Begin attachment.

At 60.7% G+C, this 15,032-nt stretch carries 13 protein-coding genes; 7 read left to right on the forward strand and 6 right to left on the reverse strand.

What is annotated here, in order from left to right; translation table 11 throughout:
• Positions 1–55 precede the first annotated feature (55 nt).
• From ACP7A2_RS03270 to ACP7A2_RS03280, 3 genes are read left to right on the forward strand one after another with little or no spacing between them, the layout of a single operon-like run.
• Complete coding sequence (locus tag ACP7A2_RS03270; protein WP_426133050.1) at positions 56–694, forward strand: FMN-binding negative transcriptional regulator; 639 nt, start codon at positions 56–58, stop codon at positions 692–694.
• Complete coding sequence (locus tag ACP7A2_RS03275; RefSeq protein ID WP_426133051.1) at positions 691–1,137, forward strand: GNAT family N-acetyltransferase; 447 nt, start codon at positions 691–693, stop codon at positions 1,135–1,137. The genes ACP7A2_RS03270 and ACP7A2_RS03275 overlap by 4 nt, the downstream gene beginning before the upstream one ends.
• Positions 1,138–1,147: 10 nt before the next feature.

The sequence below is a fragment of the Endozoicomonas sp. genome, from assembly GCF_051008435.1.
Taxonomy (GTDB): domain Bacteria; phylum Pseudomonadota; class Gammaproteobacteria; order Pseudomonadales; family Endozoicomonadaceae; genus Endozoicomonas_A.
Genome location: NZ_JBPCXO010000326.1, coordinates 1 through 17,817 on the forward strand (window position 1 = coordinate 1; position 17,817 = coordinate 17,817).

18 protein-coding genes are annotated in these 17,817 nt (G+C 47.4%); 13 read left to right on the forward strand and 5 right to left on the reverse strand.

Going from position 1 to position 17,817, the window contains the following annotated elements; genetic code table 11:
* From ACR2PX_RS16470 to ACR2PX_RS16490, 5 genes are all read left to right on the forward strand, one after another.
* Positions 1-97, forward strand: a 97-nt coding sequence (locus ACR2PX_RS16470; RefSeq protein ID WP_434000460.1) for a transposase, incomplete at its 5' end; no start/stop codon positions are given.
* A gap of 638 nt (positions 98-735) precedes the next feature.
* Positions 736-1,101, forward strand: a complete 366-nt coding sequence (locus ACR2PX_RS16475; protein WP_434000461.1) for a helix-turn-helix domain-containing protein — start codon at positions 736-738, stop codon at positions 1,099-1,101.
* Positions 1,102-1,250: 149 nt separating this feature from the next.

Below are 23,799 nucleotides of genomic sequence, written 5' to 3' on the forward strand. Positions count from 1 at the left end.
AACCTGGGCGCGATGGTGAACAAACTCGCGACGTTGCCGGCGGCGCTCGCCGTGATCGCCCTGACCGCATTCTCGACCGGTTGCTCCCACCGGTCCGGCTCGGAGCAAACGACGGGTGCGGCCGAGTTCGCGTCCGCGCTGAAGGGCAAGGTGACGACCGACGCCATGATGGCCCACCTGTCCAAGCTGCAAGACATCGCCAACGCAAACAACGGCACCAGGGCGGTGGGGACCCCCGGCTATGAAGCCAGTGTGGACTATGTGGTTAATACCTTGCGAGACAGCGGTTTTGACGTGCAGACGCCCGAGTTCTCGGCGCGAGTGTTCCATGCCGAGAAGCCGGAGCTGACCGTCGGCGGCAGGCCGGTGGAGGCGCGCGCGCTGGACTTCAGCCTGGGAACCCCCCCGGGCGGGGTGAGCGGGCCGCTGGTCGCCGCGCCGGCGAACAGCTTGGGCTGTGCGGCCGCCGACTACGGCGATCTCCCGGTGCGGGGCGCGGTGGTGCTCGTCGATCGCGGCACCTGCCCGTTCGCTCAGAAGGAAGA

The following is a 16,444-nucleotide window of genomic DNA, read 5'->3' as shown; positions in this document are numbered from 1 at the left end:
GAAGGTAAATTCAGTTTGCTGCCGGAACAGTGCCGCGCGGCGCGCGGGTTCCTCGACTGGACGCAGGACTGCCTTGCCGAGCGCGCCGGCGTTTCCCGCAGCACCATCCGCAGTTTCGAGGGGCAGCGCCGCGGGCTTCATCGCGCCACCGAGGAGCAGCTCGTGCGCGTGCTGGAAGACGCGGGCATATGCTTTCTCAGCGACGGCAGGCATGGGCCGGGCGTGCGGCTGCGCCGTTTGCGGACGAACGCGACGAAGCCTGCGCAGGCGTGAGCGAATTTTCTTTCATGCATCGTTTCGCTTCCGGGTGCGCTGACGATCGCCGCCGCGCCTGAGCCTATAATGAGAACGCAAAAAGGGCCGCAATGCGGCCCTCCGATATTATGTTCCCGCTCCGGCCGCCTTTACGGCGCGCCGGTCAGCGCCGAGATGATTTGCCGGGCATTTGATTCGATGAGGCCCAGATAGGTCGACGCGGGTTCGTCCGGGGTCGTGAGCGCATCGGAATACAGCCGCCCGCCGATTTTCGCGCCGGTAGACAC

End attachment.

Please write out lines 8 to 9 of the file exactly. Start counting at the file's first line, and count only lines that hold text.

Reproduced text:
The sequence below is a fragment of the Endozoicomonas sp. genome, from assembly GCF_051008435.1.
Taxonomy (GTDB): domain Bacteria; phylum Pseudomonadota; class Gammaproteobacteria; order Pseudomonadales; family Endozoicomonadaceae; genus Endozoicomonas_A.